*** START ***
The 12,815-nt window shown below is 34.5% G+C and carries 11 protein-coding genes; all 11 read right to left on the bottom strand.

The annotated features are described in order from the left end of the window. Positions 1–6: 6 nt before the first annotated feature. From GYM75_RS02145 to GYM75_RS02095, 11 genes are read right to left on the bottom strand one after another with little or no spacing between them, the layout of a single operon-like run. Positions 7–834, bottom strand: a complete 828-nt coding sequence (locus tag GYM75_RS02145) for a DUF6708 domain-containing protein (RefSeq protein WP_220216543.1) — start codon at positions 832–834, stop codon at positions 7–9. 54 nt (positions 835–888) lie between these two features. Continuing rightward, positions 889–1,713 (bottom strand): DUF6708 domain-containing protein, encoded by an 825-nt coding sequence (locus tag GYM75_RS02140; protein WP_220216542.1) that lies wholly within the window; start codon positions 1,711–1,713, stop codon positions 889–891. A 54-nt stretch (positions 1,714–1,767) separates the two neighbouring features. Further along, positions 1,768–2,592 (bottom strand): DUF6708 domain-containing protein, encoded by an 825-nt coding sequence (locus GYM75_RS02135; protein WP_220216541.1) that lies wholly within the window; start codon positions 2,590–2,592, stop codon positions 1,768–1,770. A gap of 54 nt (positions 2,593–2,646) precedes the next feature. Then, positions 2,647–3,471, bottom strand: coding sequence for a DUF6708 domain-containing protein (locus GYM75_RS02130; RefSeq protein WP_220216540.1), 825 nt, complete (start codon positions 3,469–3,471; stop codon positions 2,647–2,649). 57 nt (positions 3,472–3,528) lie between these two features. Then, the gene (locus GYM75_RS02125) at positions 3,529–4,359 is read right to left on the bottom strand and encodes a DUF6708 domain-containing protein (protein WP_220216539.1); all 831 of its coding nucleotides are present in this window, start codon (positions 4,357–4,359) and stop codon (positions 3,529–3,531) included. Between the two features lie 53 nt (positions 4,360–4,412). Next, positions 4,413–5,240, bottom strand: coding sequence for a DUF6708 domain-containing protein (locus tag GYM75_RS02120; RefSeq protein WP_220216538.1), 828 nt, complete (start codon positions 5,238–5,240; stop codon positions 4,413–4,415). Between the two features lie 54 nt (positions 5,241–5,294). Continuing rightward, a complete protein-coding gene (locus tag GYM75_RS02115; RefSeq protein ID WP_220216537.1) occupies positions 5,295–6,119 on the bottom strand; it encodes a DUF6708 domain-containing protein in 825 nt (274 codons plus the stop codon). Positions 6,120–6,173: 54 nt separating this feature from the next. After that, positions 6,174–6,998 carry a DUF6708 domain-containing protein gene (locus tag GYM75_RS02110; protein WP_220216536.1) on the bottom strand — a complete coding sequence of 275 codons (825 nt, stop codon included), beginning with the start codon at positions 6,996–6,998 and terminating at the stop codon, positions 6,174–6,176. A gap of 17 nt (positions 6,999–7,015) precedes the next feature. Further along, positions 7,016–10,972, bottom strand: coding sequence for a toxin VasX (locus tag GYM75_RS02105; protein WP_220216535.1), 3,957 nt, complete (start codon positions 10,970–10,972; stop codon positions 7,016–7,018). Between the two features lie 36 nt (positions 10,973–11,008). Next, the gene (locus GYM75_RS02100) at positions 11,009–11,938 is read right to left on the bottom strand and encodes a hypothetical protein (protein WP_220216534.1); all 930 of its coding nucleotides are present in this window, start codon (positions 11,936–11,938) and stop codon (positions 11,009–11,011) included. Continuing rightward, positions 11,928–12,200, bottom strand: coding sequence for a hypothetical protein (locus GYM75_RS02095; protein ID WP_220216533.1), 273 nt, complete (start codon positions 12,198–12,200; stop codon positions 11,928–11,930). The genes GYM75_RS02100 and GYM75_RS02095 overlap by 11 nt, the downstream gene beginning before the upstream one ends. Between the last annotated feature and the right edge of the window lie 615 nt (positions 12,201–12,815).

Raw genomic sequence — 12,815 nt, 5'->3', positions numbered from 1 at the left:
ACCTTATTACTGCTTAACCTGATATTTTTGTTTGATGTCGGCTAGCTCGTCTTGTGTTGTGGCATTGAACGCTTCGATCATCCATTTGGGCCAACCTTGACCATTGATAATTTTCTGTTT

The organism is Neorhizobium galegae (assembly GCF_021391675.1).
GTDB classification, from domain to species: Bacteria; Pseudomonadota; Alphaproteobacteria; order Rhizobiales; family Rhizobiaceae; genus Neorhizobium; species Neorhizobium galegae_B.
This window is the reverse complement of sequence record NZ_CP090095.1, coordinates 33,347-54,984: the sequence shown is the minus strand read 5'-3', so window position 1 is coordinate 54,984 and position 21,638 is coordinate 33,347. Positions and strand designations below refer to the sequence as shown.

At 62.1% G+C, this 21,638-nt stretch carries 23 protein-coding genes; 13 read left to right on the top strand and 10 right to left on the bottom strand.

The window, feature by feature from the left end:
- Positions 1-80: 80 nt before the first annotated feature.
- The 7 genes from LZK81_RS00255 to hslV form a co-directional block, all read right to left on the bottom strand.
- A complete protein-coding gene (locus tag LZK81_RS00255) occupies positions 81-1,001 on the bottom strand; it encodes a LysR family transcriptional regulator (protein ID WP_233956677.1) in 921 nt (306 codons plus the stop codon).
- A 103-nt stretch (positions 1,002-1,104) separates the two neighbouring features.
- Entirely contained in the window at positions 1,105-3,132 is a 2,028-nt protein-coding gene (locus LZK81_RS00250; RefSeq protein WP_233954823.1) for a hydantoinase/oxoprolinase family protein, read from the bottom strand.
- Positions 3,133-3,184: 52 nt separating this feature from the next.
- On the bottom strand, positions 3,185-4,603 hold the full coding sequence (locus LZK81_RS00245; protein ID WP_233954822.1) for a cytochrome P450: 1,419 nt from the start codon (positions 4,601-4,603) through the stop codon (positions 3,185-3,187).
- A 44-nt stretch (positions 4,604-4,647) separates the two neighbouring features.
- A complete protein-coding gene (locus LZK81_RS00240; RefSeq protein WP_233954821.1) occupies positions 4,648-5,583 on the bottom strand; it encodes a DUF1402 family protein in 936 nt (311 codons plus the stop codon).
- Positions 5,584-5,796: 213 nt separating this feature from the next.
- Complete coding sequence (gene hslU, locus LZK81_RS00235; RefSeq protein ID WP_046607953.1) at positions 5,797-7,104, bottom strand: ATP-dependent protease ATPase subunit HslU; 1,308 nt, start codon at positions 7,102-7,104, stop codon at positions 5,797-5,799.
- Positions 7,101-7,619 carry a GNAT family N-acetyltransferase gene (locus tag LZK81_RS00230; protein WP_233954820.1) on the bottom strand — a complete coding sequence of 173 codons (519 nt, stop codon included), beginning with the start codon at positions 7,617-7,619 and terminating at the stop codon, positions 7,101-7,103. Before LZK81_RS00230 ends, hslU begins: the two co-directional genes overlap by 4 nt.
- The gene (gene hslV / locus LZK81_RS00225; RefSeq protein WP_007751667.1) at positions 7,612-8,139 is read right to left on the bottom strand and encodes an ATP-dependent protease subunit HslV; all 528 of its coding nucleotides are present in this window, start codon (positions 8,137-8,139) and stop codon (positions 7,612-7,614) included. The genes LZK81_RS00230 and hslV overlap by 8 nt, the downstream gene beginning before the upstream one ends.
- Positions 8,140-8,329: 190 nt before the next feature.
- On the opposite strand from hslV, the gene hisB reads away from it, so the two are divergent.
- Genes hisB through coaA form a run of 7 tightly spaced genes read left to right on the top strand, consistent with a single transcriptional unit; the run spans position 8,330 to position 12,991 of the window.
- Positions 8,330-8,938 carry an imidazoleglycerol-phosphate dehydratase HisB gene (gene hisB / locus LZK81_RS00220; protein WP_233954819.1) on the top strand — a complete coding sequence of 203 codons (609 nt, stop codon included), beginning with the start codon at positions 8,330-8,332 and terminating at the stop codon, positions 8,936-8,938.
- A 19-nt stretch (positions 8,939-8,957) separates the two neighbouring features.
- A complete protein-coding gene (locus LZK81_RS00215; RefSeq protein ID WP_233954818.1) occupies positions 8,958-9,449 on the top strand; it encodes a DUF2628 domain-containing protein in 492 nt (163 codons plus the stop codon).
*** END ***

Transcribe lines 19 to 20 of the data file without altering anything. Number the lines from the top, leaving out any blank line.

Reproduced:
- Positions 5,584-5,796: 213 nt separating this feature from the next.
- Complete coding sequence (gene hslU, locus LZK81_RS00235; RefSeq protein ID WP_046607953.1) at positions 5,797-7,104, bottom strand: ATP-dependent protease ATPase subunit HslU; 1,308 nt, start codon at positions 7,102-7,104, stop codon at positions 5,797-5,799.